Google Maps search for ‘sedition’ and ‘anti-national’ leads to JNU
If you type in the words ‘sedition’, ‘patriotism’ or ‘anti-national’ on Google search, do not be surprised if you receive a map suggestion that leads you to Jawaharlal Nehru University (JNU) in Delhi.
The glitch, noticed on Friday morning, irked students and faculty members at JNU. The JNU students union (JNUSU) said it would approach Google Map India to fix the search result.
“On the face of it, it looks offensive. We will contact Google authorities and find out why and how such a thing can happen. There would be some technical issues involved but we need to find out why is JNU being shown in the map for location search of anti-national,” Shehla Rashid Shora, vice-president, JNUSU, told Hindustan Times.
“I don’t know how this thing works on internet. But it should be corrected. JNU should contact Google and get it rectified,” said Anuradha Chenoy, dean School of International Studies.
Most people however remained unaware of the search glitch.
Of those who are aware, there were some who found the whole thing comical. “It is laughable that the search engine is showing JNU in the location search for anti-national. The trolls are at work. But this should be removed as soon as possible,” said a PhD student.
With the flood of articles around the Kanhaiya Kumar case on the internet, keywords like JNU, anti-national and sedition have been associated to the university on the web. Google’s algorithms crawl websites to optimise search queries. Thus, as more articles and text appear on the web comprising of the words JNU, sedition and anti-national, the algorithm throws up all related results when someone looks.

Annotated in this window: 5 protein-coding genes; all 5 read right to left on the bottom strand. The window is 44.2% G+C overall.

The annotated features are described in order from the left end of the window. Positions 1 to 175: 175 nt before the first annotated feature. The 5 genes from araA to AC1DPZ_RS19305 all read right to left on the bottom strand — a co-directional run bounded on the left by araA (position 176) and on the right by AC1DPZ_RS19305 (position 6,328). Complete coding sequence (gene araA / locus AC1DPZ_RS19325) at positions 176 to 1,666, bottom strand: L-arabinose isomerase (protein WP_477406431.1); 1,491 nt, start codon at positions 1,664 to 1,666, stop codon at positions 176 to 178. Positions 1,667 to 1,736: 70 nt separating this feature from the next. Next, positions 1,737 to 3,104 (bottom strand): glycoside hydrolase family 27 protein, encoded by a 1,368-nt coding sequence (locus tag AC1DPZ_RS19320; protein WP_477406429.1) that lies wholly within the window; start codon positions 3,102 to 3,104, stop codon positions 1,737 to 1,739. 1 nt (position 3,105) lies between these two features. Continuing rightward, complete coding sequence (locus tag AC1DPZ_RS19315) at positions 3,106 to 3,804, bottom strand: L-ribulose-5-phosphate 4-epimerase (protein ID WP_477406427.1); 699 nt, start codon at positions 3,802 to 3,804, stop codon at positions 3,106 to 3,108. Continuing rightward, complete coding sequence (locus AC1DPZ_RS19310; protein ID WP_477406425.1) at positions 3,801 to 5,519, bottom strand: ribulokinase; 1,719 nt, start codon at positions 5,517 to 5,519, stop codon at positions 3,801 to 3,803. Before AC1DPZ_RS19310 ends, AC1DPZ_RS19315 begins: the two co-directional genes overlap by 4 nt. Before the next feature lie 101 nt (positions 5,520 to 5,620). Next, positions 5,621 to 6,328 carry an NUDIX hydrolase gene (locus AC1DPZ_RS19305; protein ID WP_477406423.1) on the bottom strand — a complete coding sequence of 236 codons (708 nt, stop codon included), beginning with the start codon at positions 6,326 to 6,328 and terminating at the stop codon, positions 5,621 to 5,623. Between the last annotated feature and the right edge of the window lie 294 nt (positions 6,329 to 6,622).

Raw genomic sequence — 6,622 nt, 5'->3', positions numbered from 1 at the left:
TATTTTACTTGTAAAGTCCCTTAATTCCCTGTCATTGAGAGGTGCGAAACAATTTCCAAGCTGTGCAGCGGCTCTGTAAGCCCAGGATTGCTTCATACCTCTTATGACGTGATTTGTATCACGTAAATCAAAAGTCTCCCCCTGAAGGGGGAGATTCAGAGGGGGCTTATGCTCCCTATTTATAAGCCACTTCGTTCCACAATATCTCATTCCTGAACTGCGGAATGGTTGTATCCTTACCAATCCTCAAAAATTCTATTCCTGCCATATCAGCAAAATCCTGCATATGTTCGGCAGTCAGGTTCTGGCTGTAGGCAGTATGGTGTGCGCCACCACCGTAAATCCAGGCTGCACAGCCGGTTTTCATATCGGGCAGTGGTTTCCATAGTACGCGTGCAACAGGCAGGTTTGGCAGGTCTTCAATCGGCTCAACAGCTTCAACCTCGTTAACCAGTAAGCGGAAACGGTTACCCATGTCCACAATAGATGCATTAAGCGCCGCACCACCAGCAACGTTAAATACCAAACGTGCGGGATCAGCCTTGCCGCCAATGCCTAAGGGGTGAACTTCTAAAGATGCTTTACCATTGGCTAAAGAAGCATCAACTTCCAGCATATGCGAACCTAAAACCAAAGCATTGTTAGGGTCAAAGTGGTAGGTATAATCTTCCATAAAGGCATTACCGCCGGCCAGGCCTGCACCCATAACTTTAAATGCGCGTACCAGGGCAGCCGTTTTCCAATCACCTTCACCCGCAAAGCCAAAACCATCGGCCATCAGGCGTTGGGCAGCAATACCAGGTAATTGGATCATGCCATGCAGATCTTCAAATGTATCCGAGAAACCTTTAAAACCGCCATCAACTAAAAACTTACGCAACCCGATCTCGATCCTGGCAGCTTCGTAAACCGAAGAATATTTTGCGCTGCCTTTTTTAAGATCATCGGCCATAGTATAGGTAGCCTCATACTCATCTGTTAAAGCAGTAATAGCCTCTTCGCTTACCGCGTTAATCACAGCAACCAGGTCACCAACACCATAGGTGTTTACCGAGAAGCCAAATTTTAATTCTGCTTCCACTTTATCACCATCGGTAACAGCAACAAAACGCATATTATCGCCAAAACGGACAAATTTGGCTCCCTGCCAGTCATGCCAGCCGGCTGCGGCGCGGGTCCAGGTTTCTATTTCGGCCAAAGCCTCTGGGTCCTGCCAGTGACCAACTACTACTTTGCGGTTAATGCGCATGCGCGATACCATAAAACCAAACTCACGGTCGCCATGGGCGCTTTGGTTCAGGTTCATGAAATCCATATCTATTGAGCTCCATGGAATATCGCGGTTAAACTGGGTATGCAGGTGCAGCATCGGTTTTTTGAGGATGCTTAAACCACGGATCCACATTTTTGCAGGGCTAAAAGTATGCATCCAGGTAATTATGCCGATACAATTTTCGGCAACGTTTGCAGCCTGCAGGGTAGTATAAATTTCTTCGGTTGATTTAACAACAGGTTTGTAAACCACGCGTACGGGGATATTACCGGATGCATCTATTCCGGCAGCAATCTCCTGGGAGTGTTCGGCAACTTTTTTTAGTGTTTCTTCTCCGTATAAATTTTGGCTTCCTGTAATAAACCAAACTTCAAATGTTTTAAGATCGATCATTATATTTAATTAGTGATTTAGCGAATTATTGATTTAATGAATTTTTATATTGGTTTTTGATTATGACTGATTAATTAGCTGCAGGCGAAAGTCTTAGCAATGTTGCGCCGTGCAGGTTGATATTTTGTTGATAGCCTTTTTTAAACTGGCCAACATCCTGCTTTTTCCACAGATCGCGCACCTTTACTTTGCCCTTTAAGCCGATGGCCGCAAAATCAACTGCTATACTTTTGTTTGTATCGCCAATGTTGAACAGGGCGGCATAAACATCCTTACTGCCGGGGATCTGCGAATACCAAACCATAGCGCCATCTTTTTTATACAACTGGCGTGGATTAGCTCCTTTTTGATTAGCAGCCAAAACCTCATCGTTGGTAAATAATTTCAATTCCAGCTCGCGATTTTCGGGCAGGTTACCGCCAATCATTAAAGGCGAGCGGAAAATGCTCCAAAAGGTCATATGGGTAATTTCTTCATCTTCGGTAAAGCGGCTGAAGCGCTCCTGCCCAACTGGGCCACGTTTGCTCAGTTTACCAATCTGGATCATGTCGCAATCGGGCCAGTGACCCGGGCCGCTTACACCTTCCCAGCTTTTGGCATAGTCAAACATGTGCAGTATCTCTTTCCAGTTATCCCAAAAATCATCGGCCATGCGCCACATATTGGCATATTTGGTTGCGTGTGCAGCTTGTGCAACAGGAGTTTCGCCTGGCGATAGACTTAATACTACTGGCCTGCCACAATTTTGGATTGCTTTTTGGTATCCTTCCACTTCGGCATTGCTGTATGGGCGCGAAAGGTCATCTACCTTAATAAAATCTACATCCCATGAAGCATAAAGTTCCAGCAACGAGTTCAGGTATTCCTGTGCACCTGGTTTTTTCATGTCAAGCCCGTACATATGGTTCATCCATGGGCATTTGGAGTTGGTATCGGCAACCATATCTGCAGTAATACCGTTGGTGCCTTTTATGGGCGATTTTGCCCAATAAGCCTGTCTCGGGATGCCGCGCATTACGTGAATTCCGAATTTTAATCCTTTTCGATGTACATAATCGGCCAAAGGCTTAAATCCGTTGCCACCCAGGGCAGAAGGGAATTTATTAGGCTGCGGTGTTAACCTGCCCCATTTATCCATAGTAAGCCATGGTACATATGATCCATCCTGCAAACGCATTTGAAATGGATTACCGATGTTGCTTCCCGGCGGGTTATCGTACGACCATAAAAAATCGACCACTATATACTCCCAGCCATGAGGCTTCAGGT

This isn’t the first time Google Maps has suffered such a glitch. In May 2015, search for racist slur “nigger house” directed one to the White House in Washington DC as a result. “Some inappropriate results are surfacing in Google Maps that should not be, and we apologise for any offence this may have caused. Our teams are working to fix this issue quickly,” Google was quick to clarify, but didn’t explain why the error happened. A year later, it seems like the cause of the problem is yet to be rectified.
And in the following month, users noticed that searching for “top 10 criminals” displayed Narendra Modi in the result. Google later apologised to the Prime Minister and displayed a disclaimer when you use the search term in question:” These results don’t reflect Google’s opinion or our beliefs; our algorithms automatically matched the query to web pages with these images.”
A spokesperson for the tech company said Google was aware of the issue and was working on resolving it.
Logically, it would be impossible for Google Maps to become smarter if most of its functioning weren’t automated. So, it ‘s understandable that these methods can result in erroneous assumptions that Google is finding difficult to eliminate.